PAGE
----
pooled with any urine collected in the cage, and
the total volume recorded. No dog passed faeces
duringthe24hourperiod in themetabolism cage.
administered dose of 5'Cr-EDTA was calculated
by counting the radioactivity in five 2.5 ml
aliquots of urine samples and 1:100 dilutions of
the standards in a LKB-Wallac 1270Rackgamma
counter. Each sample was counted for five
minutes; the coefficient ofvariation was between
1.2 and 6-0% depending on the level of radio-
activity. Sensitivity was 0.03% of the adminis-
tered dose per litre of urine.
After testing for homogeneity of variance by
Levene's test, comparisons of results from the
three groups at each age were performed by
analysis of variance and Newman-Keuls test.
Differenceswith apvalue <0 05 were considered
to be significant.
Offspring of affected dogs fed the normal diet
containing wheat showed clinical signs of poor
appetite and chronic intermittent diarrhoea
typical ofgluten sensitive enteropathy,22 whereas
littermates fed a gluten free diet and controls
were clinically healthy.
Results of the morphometric analysis of the
sections ofbiopsyspecimens have been presented
Percentage 24 hour urinary excretion ofingested "Cr-EDTA
from offspring ofaffected Irish setters andfromcontrol setters
(C; closed square) after intragastricadministration of50[tCi
of3"Cr-EDTA. Offspring ofaffected dogswerefedeither a
nonnal wheat containing diet (ND;closed circle)and
eventually showed intestinal damage, or werefedaglutenfree
diet (GFD; open circle) and showed no intestinal damage.
Data are expressed as mean (SEM). Significance ofstatistical
comparisons: **=p<0.01 v C; t=p<0-05; tt=p<001
Abnormalpermeability precedes the developmentofagluten sensitive enteropathy in Irish setterdogs
Examinationofjejunalbiopsy specimensfrom affected dogs on a normal diet(ND)or a gluten
free diet (GFD), andfrom control dogs (C). Values are mean (SEM)
(Per 100 enterocytes)
Significance of statistical comparisons: *=p<0.01 v C; t=p<0-05; t=p<001 v GFD.
elsewhere24 and are summarised in the Table.
Villus height in the normal diet group was
unaffected at 4 months but was significantly
boththecontrolsandthe progenyofaffected dogs
intraepithelial lymphocytes was
feature in the normal diet group at all ages,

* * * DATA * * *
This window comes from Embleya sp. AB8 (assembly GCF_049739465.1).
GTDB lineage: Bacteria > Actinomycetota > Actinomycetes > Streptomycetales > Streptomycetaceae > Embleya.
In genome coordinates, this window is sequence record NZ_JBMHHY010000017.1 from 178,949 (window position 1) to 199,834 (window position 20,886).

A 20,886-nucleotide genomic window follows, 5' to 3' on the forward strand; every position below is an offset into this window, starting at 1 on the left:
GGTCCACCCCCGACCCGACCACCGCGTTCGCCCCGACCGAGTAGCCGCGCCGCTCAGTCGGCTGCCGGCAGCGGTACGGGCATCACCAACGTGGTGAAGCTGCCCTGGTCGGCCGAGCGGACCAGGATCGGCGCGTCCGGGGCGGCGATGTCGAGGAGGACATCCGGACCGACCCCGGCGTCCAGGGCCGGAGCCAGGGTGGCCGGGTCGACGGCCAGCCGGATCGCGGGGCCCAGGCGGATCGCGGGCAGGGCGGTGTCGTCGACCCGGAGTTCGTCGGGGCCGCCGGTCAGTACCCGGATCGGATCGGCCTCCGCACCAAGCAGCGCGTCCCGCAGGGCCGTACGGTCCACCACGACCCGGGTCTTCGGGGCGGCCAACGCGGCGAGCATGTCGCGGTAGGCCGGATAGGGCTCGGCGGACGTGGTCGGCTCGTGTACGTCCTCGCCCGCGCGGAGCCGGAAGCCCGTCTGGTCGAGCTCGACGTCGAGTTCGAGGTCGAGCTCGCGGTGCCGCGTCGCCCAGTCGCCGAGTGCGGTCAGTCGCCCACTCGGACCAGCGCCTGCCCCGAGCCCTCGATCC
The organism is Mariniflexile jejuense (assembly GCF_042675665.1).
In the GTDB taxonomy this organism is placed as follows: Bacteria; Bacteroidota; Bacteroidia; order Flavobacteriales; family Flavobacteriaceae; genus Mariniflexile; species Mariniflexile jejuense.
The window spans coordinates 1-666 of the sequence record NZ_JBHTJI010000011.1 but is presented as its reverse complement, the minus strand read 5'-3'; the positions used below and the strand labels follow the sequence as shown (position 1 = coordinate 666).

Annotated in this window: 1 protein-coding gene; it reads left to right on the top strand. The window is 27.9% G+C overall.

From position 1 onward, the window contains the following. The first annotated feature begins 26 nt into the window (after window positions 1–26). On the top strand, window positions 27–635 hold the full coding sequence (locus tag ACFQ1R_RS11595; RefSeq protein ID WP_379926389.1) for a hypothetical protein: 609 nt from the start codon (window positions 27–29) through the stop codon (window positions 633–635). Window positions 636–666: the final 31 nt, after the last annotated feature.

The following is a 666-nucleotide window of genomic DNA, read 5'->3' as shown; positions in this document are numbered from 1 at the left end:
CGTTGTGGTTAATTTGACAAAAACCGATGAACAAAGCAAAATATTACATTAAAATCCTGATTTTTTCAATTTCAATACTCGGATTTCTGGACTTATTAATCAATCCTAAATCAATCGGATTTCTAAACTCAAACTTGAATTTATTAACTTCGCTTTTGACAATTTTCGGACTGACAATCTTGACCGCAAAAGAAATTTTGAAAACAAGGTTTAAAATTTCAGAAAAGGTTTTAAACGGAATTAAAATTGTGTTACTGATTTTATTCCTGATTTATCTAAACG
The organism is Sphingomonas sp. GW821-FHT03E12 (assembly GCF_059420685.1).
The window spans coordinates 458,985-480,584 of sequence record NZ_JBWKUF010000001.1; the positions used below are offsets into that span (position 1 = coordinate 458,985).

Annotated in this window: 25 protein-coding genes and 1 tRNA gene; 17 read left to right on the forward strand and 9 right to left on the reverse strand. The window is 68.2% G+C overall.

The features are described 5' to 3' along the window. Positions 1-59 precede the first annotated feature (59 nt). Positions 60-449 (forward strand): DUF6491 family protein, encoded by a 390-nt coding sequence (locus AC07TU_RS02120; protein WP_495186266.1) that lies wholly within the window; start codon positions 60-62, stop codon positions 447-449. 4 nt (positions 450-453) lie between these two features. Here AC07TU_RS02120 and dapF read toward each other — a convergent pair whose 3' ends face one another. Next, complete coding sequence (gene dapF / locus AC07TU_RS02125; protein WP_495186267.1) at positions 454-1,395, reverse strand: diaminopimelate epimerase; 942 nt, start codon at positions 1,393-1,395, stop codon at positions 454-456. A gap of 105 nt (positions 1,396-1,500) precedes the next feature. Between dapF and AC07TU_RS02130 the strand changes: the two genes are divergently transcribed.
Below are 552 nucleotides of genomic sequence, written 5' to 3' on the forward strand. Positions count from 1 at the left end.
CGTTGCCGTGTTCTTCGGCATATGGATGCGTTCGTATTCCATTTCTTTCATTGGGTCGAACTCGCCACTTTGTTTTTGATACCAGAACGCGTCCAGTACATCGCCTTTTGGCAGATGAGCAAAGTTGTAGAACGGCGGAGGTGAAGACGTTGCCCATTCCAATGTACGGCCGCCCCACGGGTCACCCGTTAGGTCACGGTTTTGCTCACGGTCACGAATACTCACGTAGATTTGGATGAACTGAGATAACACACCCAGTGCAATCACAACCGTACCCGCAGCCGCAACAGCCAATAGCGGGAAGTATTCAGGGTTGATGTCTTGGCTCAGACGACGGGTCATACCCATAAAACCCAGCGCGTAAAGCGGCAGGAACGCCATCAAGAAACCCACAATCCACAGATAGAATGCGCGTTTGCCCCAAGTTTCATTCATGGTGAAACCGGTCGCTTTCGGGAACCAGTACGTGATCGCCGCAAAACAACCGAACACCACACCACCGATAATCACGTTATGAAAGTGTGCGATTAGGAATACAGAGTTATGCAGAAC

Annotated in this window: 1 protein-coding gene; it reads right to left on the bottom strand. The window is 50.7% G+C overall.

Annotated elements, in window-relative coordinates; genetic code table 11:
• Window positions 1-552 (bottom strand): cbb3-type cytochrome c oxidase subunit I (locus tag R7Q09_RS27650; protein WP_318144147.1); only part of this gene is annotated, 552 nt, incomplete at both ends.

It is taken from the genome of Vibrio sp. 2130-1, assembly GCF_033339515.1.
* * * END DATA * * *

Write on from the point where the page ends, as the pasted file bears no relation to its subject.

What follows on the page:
whereas there were no differences comparing
progeny of affected dogs reared on a gluten free
diet with controls.
Full results of the biochemical analyses of the
biopsy specimens have been presented else-
where25; results of alkaline phosphatase activity
are shown in the Table. In the affected progeny
fed a normal diet, specific activities of alkaline
phosphatase were unaffected at 4 months, but
were significantly lower than controls by 6
months, and had fallen noticeably by 12 months
to values significantly different not only from
controls but also from litter mates fed a gluten
PERMEABILITY TO 51CR-EDTA
The percentage 24 hour urinary excretion of
51Cr-EDTA in both normal and gluten free diet
groups of affected progeny was significantly
greater than in controls at all times (Figure). At 4
months excretion in the normal diet group was
comparable with the gluten free diet group, but
increased by 8 months to become significantly
greater compared not only with the controls but
also with their litter mates on a gluten free diet.
It has been shown that intestinal permeability to
5'Cr-EDTA is increased in approximately 80% of
coeliac disease patients successfully treated with
a gluten free diet.
intestinal permeability in treated patients lends
support to the hypothesis that deranged perme-
ability could be a primary defect involved in the
aetiopathogenesis of the condition.8"'Persistent
ultrastructural lesions have been described in
biopsy specimens from children with coeliac
disease in remission on a gluten free diet, despite
normal dissecting and light microscopy find-
ings,29 and these might be relevant to a perme-